With only few hours left before the final results of the 2019 European Parliament elections, Jan Zahradil, the lead candidate of the Alliance of Conservatives and Reformists in Europe for the Commission President, is hopeful this Sunday will bring the long-awaited change the EU desperately needs.
“I believe these elections will bring an end to the old grand coalition between the EPP and the Socialists. I would like to see a new center-right majority, that would be business friendly and that would address the real concerns of people of Europe. I believe such a coalition would be a breath of fresh air for the European Union.”
Zahradil, who is the first ever Spitzenkandidat coming from Central and Eastern Europe, admitted one of the reasons for his bid was the fact that Brussels overlooks candidates from these countries for the top EU positions such as Commission President.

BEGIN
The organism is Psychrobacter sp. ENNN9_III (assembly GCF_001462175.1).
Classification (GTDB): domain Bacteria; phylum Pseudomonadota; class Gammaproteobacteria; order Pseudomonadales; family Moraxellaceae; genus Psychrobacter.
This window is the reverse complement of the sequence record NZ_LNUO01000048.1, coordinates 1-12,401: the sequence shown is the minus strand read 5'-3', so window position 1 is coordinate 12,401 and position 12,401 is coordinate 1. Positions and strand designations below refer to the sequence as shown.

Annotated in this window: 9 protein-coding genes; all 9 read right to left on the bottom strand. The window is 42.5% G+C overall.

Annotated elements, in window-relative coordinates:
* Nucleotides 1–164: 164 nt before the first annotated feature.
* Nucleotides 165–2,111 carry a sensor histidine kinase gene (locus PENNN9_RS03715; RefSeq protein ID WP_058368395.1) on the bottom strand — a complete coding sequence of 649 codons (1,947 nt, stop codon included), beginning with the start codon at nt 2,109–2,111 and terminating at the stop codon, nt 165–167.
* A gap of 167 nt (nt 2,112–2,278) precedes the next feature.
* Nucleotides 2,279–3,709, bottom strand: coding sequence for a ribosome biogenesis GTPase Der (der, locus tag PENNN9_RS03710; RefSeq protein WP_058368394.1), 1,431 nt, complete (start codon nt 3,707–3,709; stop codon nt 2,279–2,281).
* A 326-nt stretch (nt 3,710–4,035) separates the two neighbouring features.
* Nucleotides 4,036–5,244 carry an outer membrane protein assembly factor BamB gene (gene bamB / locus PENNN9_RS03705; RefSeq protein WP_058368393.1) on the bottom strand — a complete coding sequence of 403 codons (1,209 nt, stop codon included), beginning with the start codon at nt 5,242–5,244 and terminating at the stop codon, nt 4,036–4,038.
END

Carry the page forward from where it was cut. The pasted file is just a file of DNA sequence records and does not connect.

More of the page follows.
“If you want to change the negative feeling of Central and Eastern Europeans towards Brussels, you need to give them a reason to believe their voice is equally heard as the one of for example France or Germany. As Commission President I would treat all member states equally and fairly, big or small, old or new, Eastern or Western.”
As part of his Retune the EU campaign, which was launched last November, Jan Zahradil visited thirteen countries, spoke at twenty different conferences and press conferences, gave over a hundred interviews and participated in five Spitzenkandidat debates.
“The next Commission President should promote a scaled-back, flexible and multispeed European Union which would give its member states enough flexibility to decide what is best for their countries. No EU country should be forced to accept every policy that comes out of the Franco-German axis.”
“This is the reform of the European Union I am able and ready to deliver,” concluded Zahradil.
Unlike the European Parliament that has pledged to only support a Spitzenkandidat, Jan Zahradil respects the right of the European Council to nominate their preferred candidate, even if they aren’t among the ‘lead candidates’ put forward by the European political parties.